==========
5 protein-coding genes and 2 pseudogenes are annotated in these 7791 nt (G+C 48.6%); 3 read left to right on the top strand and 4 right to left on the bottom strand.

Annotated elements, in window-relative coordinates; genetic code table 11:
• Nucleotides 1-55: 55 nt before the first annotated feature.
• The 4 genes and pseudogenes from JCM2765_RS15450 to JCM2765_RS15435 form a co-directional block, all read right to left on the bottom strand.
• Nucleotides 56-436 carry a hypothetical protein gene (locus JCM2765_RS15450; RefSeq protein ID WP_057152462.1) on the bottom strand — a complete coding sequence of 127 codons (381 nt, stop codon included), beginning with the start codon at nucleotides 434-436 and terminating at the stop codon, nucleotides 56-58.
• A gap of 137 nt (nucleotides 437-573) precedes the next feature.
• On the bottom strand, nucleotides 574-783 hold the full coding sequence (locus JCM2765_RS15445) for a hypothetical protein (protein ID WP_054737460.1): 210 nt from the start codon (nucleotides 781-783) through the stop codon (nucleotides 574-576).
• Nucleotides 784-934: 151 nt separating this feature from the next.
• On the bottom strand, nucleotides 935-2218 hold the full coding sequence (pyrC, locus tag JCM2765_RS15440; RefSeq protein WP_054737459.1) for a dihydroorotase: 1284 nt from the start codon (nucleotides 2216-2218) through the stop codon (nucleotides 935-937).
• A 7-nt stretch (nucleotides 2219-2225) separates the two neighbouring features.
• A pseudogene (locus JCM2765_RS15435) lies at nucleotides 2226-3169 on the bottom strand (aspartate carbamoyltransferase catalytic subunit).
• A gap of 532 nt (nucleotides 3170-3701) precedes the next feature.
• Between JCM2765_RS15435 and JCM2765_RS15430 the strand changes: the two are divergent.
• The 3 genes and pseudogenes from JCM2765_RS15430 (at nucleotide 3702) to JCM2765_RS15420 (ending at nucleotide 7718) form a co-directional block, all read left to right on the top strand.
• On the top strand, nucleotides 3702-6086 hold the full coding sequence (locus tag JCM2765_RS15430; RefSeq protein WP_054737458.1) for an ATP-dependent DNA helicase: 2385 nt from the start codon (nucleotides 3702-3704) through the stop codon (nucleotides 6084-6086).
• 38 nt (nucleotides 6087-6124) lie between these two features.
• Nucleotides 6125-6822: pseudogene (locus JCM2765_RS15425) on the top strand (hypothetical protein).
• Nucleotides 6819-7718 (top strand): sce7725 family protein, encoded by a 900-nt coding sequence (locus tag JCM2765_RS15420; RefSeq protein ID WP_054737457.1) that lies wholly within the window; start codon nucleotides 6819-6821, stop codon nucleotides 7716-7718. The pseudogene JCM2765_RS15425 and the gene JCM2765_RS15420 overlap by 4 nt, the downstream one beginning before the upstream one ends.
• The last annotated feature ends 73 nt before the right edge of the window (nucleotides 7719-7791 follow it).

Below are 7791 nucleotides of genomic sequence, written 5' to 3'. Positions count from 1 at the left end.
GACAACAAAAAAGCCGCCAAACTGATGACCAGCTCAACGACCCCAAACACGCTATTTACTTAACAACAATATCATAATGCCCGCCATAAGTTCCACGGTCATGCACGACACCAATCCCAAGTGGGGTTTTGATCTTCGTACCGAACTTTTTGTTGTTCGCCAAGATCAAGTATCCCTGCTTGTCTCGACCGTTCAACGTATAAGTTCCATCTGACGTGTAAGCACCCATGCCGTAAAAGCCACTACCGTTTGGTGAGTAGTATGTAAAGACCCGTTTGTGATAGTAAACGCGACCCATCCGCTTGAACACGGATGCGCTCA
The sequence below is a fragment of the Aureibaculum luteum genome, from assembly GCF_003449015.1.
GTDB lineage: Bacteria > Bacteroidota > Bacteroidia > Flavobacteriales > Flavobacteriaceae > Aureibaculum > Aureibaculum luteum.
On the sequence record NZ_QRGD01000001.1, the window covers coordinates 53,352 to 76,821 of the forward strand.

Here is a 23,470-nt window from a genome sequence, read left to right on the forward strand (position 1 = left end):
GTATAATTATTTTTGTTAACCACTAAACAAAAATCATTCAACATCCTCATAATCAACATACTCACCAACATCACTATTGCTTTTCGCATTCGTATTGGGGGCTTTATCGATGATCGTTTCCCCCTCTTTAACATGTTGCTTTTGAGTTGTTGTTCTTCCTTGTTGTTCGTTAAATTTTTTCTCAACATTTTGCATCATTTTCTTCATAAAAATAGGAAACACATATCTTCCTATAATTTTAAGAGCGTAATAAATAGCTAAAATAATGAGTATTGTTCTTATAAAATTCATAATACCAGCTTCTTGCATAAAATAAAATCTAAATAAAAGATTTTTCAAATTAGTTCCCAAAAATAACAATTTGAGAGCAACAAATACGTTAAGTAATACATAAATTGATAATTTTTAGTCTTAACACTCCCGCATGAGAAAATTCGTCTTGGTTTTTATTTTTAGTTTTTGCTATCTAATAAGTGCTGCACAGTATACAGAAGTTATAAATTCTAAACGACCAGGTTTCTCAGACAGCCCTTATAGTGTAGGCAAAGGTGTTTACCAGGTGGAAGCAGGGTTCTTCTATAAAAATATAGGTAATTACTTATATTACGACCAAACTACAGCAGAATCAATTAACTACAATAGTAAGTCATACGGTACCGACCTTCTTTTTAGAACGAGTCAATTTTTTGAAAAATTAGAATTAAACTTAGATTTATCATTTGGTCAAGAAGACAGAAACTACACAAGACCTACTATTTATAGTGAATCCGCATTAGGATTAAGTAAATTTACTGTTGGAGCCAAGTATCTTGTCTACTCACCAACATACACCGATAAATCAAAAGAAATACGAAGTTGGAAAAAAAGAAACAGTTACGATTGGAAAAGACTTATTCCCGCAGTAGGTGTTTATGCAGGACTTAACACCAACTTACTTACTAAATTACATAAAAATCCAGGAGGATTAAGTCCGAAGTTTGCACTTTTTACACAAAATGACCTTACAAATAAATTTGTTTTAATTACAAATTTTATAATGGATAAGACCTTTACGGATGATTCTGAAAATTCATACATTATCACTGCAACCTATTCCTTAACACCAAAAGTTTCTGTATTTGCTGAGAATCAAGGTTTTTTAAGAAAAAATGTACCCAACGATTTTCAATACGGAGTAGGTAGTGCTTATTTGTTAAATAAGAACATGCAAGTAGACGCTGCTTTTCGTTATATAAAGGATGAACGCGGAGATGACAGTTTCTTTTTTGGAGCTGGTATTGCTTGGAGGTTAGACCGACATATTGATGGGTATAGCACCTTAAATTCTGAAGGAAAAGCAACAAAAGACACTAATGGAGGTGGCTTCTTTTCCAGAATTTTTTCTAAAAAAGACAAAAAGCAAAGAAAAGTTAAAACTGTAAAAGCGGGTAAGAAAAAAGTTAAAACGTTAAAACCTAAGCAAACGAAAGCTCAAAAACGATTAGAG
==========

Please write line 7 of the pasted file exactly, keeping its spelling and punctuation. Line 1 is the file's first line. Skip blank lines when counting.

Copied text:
• On the bottom strand, nucleotides 574-783 hold the full coding sequence (locus JCM2765_RS15445) for a hypothetical protein (protein ID WP_054737460.1): 210 nt from the start codon (nucleotides 781-783) through the stop codon (nucleotides 574-576).